The symptom phenotype of oncology outpatients remains relatively stable from prior to through one week following chemotherapy
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|Title:||The symptom phenotype of oncology outpatients remains relatively stable from prior to through one week following chemotherapy||Authors:||Miakowski, Christine
Cooper, Bruce A.
Fox, Patricia A.
|Permanent link:||http://hdl.handle.net/10197/9007||Date:||May-2017||Online since:||2017-10-18T09:02:30Z||Abstract:||Some oncology outpatients experience a higher number of and more severe symptoms during chemotherapy (CTX). However, little is known about whether this high risk phenotype persists over time. Latent transition analysis (LTA) was used to examine the probability that patients remained in the same symptom class when assessed prior to the administration of and following their next dose of CTX. For the patients whose class membership remained consistent, differences in demographic and clinical characteristics, and quality of life (QOL) were evaluated. The Memorial Symptom Assessment Scale (MSAS) was used to evaluate symptom burden. LTA was used to identify subgroups of patients with distinct symptom experiences based on the occurrence of the MSAS symptoms. Of the 906 patients evaluated, 83.9% were classified in the same symptom occurrence class at both assessments. Of these 760 patients, 25.0% were classified as Low-Low, 44.1% as Moderate-Moderate and 30.9% as High-High. Compared to the Low-Low class, the other two classes were younger, more likely to be women and to report child care responsibilities, and had a lower functional status and a higher comorbidity scores. The two higher classes reported lower QOL scores. The use of LTA could assist clinicians to identify higher risk patients and initiate more aggressive interventions.||Funding Details:||European Commission - Seventh Framework Programme (FP7)||Type of material:||Journal Article||Publisher:||Wiley||Journal:||European Journal of Cancer Care||Volume:||26||Issue:||3||Start page:||e12437||Keywords:||Cancer; Chemotherapy; Latent transition analysis; Predictive risk modelling; Quality of life; Symptoms||DOI:||10.1111/ecc.12437||Other versions:||https://www.ncbi.nlm.nih.gov/pubmed/26777053||Language:||en||Status of Item:||Peer reviewed|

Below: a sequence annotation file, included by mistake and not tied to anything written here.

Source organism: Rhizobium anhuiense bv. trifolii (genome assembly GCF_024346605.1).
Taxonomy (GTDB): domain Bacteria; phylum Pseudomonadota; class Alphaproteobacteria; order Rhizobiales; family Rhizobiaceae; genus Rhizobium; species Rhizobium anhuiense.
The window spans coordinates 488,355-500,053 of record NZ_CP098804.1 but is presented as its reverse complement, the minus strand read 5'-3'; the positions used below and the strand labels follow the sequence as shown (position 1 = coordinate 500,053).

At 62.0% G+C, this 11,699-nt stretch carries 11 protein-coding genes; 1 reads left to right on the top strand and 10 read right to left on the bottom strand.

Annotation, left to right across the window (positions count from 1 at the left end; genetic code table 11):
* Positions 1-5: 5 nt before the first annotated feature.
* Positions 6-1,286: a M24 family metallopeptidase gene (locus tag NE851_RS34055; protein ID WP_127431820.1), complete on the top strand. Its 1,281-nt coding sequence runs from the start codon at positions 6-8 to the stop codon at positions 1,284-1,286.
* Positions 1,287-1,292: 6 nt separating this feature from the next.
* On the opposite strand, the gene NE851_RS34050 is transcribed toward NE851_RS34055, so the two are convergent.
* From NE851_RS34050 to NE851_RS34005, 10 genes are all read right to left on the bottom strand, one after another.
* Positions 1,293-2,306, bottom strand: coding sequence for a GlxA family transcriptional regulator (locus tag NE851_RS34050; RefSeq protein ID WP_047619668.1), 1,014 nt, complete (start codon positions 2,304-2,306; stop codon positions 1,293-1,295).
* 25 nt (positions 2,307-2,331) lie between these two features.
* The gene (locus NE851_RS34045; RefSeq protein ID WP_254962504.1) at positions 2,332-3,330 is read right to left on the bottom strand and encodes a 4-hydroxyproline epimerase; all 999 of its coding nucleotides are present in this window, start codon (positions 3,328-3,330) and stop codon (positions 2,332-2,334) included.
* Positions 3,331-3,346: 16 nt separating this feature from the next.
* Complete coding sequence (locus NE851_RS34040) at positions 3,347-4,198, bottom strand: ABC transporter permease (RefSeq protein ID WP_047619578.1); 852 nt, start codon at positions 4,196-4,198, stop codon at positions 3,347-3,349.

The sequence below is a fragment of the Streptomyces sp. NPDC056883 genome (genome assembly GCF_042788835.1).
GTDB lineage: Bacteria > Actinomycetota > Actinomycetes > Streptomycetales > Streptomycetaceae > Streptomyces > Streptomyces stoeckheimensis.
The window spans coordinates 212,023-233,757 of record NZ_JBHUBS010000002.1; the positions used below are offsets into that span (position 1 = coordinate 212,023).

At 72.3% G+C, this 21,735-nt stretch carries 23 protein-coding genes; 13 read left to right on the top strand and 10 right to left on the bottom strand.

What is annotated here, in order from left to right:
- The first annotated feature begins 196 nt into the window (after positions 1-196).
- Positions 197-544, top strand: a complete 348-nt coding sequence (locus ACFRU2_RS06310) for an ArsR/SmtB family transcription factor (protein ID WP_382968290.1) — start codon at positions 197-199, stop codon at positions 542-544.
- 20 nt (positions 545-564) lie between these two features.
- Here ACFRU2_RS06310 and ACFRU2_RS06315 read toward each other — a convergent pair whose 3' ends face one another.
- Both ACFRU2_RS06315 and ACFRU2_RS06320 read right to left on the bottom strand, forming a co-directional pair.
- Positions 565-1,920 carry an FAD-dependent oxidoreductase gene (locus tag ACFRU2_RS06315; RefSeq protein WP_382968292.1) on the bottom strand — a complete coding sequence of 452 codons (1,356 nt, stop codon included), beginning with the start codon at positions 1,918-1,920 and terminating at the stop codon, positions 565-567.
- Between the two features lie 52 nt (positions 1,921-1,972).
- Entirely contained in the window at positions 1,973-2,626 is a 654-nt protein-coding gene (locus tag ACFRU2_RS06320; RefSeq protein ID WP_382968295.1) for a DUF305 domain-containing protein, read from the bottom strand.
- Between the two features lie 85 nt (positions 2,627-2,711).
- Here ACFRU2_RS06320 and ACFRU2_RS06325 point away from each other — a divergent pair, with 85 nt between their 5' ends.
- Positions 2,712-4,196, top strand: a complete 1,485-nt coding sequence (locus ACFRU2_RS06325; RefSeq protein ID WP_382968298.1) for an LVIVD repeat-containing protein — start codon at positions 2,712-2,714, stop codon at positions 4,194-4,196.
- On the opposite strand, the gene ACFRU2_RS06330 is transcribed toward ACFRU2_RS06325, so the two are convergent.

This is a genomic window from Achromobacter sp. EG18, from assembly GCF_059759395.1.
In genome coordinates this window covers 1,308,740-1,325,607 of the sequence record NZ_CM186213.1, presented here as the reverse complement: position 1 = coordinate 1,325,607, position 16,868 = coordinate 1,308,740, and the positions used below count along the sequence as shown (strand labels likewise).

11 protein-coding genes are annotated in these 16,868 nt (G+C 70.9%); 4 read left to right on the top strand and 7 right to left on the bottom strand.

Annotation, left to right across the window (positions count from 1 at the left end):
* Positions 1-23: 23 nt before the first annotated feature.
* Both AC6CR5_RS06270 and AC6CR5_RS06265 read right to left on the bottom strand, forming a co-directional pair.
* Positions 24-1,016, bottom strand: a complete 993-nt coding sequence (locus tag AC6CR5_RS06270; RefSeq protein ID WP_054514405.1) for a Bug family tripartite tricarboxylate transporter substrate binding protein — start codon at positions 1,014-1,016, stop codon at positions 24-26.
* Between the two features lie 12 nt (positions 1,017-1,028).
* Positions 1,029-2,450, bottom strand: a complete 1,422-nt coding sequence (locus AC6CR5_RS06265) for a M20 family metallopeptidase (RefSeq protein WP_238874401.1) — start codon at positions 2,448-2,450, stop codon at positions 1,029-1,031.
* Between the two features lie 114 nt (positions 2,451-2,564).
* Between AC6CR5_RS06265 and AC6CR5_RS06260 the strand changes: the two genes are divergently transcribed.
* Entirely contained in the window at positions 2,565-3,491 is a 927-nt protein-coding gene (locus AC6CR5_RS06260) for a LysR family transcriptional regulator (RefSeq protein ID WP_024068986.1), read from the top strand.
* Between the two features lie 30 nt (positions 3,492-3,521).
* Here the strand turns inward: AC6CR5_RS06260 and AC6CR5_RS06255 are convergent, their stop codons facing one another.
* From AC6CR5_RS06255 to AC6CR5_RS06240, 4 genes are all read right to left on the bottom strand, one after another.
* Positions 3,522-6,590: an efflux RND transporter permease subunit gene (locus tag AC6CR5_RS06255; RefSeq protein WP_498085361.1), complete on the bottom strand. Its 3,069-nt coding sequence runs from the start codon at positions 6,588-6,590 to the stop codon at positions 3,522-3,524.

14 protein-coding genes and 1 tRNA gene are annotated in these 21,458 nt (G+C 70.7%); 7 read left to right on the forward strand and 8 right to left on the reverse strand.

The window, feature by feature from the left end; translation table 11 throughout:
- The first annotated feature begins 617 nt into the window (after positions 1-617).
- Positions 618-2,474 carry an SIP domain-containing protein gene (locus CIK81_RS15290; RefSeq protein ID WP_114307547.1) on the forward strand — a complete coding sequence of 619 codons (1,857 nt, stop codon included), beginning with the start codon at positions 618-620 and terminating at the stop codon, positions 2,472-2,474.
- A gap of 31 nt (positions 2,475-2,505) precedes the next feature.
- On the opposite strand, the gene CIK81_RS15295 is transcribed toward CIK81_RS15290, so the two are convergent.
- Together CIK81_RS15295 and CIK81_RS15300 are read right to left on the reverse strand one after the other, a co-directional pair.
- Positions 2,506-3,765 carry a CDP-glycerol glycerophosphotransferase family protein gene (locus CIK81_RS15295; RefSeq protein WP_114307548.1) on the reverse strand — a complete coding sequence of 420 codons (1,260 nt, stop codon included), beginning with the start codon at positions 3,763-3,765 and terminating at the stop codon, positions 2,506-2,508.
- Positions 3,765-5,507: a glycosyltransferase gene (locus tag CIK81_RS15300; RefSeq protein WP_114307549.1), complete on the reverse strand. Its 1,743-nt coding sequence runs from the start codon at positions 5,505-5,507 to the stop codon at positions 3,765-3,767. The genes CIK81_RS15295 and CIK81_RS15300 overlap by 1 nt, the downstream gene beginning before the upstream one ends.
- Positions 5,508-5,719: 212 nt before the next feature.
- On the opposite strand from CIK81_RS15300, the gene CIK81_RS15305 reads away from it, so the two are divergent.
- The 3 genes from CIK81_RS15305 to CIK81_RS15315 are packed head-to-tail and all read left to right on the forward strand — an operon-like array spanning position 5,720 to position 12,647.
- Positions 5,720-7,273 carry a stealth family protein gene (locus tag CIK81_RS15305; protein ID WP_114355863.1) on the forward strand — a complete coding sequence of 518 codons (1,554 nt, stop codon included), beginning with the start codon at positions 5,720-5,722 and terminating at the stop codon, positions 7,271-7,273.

|Appears in Collections:||Nursing, Midwifery & Health Systems Research Collection|
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